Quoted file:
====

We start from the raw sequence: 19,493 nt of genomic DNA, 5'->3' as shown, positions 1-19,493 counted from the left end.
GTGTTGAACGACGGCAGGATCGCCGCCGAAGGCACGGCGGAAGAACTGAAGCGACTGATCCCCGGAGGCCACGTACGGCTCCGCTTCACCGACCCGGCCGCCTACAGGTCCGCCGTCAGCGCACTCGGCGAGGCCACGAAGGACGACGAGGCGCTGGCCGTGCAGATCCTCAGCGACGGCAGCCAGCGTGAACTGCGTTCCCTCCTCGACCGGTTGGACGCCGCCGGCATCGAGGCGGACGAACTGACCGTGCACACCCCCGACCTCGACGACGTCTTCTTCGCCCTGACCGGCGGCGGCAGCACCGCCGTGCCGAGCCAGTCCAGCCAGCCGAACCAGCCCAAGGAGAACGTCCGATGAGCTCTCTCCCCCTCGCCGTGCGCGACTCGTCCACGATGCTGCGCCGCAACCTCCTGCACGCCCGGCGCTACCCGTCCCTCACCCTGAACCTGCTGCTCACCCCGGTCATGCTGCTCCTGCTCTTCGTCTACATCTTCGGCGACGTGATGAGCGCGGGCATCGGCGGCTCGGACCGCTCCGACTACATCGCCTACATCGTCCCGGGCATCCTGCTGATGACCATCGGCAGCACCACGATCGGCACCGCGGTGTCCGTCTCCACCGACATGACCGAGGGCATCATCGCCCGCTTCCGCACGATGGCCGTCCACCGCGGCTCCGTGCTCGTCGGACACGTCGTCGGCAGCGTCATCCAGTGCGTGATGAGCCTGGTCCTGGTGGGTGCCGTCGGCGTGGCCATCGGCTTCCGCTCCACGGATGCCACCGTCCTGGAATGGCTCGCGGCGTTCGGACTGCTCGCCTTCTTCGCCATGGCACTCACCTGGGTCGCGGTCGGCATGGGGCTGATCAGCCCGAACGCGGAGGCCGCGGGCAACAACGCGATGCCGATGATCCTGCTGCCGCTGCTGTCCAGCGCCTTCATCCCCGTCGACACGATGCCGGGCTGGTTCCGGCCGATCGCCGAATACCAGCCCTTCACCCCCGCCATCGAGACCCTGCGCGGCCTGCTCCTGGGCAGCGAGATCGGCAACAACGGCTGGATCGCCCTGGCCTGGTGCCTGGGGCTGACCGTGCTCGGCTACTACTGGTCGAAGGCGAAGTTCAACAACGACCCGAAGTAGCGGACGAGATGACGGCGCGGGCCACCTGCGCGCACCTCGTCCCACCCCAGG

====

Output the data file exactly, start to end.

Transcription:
We start from the raw sequence: 19,493 nt of genomic DNA, 5'->3' as shown, positions 1-19,493 counted from the left end.
GTGTTGAACGACGGCAGGATCGCCGCCGAAGGCACGGCGGAAGAACTGAAGCGACTGATCCCCGGAGGCCACGTACGGCTCCGCTTCACCGACCCGGCCGCCTACAGGTCCGCCGTCAGCGCACTCGGCGAGGCCACGAAGGACGACGAGGCGCTGGCCGTGCAGATCCTCAGCGACGGCAGCCAGCGTGAACTGCGTTCCCTCCTCGACCGGTTGGACGCCGCCGGCATCGAGGCGGACGAACTGACCGTGCACACCCCCGACCTCGACGACGTCTTCTTCGCCCTGACCGGCGGCGGCAGCACCGCCGTGCCGAGCCAGTCCAGCCAGCCGAACCAGCCCAAGGAGAACGTCCGATGAGCTCTCTCCCCCTCGCCGTGCGCGACTCGTCCACGATGCTGCGCCGCAACCTCCTGCACGCCCGGCGCTACCCGTCCCTCACCCTGAACCTGCTGCTCACCCCGGTCATGCTGCTCCTGCTCTTCGTCTACATCTTCGGCGACGTGATGAGCGCGGGCATCGGCGGCTCGGACCGCTCCGACTACATCGCCTACATCGTCCCGGGCATCCTGCTGATGACCATCGGCAGCACCACGATCGGCACCGCGGTGTCCGTCTCCACCGACATGACCGAGGGCATCATCGCCCGCTTCCGCACGATGGCCGTCCACCGCGGCTCCGTGCTCGTCGGACACGTCGTCGGCAGCGTCATCCAGTGCGTGATGAGCCTGGTCCTGGTGGGTGCCGTCGGCGTGGCCATCGGCTTCCGCTCCACGGATGCCACCGTCCTGGAATGGCTCGCGGCGTTCGGACTGCTCGCCTTCTTCGCCATGGCACTCACCTGGGTCGCGGTCGGCATGGGGCTGATCAGCCCGAACGCGGAGGCCGCGGGCAACAACGCGATGCCGATGATCCTGCTGCCGCTGCTGTCCAGCGCCTTCATCCCCGTCGACACGATGCCGGGCTGGTTCCGGCCGATCGCCGAATACCAGCCCTTCACCCCCGCCATCGAGACCCTGCGCGGCCTGCTCCTGGGCAGCGAGATCGGCAACAACGGCTGGATCGCCCTGGCCTGGTGCCTGGGGCTGACCGTGCTCGGCTACTACTGGTCGAAGGCGAAGTTCAACAACGACCCGAAGTAGCGGACGAGATGACGGCGCGGGCCACCTGCGCGCACCTCGTCCCACCCCAGG